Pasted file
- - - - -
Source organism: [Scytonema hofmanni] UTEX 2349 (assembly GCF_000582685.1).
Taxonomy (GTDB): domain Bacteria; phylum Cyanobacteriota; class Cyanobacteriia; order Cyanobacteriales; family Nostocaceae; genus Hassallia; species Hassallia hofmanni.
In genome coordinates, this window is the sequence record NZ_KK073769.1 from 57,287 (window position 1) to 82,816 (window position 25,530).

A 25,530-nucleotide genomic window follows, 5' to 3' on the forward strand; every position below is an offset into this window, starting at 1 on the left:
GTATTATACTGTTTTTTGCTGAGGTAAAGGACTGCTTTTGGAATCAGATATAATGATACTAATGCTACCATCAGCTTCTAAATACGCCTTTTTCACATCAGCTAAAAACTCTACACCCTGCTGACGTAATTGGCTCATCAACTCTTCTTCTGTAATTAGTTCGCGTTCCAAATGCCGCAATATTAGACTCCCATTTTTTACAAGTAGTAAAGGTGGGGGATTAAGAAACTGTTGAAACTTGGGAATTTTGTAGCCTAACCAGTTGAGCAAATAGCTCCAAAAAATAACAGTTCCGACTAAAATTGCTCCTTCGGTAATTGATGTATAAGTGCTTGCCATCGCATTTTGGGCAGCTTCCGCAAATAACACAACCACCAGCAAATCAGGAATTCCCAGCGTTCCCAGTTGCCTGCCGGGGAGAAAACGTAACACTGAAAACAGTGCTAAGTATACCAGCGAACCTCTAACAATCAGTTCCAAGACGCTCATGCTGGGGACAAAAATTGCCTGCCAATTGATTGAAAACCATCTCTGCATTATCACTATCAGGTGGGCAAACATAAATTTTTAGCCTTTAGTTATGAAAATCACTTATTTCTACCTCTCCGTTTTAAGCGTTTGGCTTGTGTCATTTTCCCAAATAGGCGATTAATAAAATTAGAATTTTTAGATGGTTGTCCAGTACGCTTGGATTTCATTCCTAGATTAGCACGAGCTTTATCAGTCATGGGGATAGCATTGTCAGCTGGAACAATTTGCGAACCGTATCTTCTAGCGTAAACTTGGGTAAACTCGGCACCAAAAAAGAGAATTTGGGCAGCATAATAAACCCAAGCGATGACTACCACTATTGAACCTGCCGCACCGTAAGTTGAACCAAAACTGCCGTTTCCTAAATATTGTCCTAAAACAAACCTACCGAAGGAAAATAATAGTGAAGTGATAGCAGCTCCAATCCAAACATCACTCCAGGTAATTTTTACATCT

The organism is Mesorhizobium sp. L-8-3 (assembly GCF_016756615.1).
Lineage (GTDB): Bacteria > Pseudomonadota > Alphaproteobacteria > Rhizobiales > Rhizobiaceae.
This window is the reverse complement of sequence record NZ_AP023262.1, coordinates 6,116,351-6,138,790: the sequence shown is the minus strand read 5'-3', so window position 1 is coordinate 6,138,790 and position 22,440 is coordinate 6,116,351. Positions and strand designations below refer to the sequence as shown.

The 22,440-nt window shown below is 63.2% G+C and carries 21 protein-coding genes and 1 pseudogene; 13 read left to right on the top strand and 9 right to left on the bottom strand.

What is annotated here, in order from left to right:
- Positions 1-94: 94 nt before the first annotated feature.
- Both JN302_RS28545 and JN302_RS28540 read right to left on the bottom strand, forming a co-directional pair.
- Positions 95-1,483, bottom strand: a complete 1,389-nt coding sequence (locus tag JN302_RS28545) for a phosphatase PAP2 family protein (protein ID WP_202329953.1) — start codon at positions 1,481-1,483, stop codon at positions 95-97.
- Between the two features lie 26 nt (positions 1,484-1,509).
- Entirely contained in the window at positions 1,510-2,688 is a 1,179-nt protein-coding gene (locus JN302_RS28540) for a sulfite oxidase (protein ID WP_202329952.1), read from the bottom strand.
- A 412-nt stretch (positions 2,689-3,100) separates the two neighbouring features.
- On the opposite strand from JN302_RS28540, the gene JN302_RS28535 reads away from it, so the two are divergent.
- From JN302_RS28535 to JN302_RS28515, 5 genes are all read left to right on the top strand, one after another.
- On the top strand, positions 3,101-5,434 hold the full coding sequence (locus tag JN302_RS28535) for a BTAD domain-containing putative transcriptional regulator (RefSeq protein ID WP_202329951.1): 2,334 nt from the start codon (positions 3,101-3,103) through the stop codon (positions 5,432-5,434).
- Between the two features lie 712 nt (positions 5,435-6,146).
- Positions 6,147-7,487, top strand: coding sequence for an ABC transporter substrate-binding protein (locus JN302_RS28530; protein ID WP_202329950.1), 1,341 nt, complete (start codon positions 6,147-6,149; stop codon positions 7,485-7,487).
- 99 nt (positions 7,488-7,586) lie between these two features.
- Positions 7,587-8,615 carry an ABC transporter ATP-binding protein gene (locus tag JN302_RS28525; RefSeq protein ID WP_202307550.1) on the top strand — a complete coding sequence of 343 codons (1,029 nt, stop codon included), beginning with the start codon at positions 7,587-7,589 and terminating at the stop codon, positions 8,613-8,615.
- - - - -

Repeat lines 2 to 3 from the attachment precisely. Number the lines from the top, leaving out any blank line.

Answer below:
Taxonomy (GTDB): domain Bacteria; phylum Cyanobacteriota; class Cyanobacteriia; order Cyanobacteriales; family Nostocaceae; genus Hassallia; species Hassallia hofmanni.
In genome coordinates, this window is the sequence record NZ_KK073769.1 from 57,287 (window position 1) to 82,816 (window position 25,530).